Ah, the All-Star break. That special time of the year when we all huddle up together around the television with a big bowl of popcorn and listen to Chris Berman make an ass of himself calling the Home Run Derby and then watch one of the biggest farces in all of sports. That's right, everybody! We thought of the best way to determine who gets home field advantage in our sports' championship series! Nope, not the best record. Not even close! We're going to use the outcome of an exhibition game! I know, why didn't we think of this years ago? Oh, and on top of that, we're still going to require that every team be represented, and we're still going to let the fans decide who plays in this utterly meaningless yet somehow ridiculously important game!
Sorry, everyone. The whole All-Star game thing just really, really pisses me off. My apologies for the angry rant. I shall attempt to keep myself a bit more under control.
Well, since we're here at the break, I thought I would take a moment to look at some of the positives and negatives from the first half of the season. Well, technically, the first half of the season ended more than two weeks ago, but don't tell baseball. They want us to think the All-Star game still comes in the middle of the season. Let's just play along.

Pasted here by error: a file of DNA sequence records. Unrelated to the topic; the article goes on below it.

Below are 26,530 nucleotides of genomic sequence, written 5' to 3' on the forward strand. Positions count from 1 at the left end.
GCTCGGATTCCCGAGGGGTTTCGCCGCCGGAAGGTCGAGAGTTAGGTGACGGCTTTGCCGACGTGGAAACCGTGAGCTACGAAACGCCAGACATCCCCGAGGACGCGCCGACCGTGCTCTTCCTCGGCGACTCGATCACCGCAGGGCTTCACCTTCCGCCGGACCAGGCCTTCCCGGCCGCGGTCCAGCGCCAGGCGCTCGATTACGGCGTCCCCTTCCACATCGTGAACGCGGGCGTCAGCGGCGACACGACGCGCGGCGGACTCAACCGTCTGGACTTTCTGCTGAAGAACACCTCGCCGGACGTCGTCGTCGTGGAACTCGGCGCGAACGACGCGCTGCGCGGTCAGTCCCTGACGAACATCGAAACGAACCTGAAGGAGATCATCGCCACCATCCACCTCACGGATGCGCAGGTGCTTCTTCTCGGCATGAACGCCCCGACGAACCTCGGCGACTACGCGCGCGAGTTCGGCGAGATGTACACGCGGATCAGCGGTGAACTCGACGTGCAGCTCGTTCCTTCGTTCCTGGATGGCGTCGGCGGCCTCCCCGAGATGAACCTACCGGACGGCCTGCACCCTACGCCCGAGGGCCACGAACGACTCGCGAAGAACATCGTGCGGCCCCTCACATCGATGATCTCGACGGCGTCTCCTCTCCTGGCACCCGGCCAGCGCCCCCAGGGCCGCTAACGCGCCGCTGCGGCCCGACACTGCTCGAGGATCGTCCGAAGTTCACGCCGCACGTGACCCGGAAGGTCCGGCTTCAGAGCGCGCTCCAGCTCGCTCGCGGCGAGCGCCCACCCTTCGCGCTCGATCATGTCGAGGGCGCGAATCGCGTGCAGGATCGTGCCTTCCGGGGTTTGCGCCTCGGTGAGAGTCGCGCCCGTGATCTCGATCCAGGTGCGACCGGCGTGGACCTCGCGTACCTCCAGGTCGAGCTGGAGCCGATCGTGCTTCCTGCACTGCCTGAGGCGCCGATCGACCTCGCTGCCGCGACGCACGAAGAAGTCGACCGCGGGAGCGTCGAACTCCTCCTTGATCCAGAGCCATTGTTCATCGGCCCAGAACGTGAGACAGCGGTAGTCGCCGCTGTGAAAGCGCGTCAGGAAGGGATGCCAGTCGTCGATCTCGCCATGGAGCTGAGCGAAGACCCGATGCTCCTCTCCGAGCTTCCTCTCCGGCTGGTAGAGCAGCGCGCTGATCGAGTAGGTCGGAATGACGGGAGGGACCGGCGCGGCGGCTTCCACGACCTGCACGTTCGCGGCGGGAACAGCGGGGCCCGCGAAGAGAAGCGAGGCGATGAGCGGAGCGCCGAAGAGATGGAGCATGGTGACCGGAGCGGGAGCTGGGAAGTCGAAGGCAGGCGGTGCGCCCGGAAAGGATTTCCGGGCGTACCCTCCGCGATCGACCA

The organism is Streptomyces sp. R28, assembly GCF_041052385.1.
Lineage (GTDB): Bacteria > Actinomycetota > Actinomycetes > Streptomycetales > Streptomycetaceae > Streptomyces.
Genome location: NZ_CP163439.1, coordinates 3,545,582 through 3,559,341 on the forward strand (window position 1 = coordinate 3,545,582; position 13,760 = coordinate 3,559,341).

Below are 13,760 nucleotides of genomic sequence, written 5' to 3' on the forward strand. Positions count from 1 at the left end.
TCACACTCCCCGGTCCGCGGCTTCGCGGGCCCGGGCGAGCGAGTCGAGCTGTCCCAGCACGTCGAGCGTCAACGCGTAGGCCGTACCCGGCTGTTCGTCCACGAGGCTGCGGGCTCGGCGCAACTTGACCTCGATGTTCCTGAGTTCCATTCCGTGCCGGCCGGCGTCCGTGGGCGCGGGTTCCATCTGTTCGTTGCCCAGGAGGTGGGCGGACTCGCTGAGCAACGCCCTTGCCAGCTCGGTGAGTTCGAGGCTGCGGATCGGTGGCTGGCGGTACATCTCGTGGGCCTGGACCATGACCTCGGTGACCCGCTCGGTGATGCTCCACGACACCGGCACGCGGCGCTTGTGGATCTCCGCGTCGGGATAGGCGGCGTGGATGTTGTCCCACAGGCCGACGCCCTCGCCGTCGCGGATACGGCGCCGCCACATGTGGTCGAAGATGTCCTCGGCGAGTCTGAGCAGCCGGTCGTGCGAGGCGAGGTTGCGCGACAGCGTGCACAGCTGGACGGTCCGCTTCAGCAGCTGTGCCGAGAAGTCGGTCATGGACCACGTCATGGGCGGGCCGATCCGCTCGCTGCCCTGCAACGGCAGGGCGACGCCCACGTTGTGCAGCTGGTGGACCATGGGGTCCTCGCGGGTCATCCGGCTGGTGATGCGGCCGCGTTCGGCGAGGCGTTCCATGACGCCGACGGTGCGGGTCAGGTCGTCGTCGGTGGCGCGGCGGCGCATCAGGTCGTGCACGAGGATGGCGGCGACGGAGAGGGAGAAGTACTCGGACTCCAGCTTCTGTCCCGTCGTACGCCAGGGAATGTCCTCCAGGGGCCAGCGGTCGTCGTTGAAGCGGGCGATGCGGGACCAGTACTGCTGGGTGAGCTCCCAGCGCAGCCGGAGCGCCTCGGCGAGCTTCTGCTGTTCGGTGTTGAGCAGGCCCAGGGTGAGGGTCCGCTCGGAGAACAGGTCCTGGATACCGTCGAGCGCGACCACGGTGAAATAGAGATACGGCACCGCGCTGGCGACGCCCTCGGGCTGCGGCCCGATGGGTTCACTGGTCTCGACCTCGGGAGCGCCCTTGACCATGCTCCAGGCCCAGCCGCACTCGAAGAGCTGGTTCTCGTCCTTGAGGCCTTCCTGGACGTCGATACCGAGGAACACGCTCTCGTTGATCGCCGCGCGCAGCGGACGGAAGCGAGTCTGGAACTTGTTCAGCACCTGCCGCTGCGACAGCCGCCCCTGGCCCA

Anyhow, I was going to do the three biggest positives and the three biggest negatives. But, in the spirit of trying to remain optimistic, I decided to do four positives and three negatives. Maybe that'll give us all some good karma going forward.
First the good news, tomorrow comes the bad news...
1. Yadi's Bat I'll just get it out of the way right now. I'm not a huge fan of Yadier Molina. It has nothing to do with him personally. Yadi does everything that everybody says he does. He's the best in the game right now at throwing out base runners, and he's become a plus at blocking balls and all of that stuff, too. Defensively, he has no real equal. The reason I'm not a huge fan isn't because of anything that Yadi does or doesn't do, I just happen to think that catcher defense is hugely overrated. I value defense a ton when it affects balls in play, but catchers simply don't affect the game nearly as much with their gloves as conventional wisdom states, I don't think. The game plan is drawn up before the game ever starts, and the pitcher has to decide for himself what pitch to throw. A truly awful defensive catcher can really hurt your team, but as you head up the ladder, the law of diminishing returns kicks in in a big way. The difference between an average glovesman behind the plate and an elite one just isn't that great.
Anyway, enough of all that. I'm writing about good things here, and Yadier's bat definitely qualifies. I admit, I never saw him as developing into anything more than a below average hitter. For this season, at least, Yadi has looked to be much better than that. He's currently hitting over .300, and looks to have come up with a comfortable, consistent approach at the plate. Of course, we've thought that before, only to see him change his batting stance again a week or two later. But still, he's been a bit plus this year at the plate. I still worry about the lack of walks, as batting average along is just too volatile to maintain a high on base percentage, but I've got to give the man his due. He's hitting far better than I expected him to this season, and it's been great.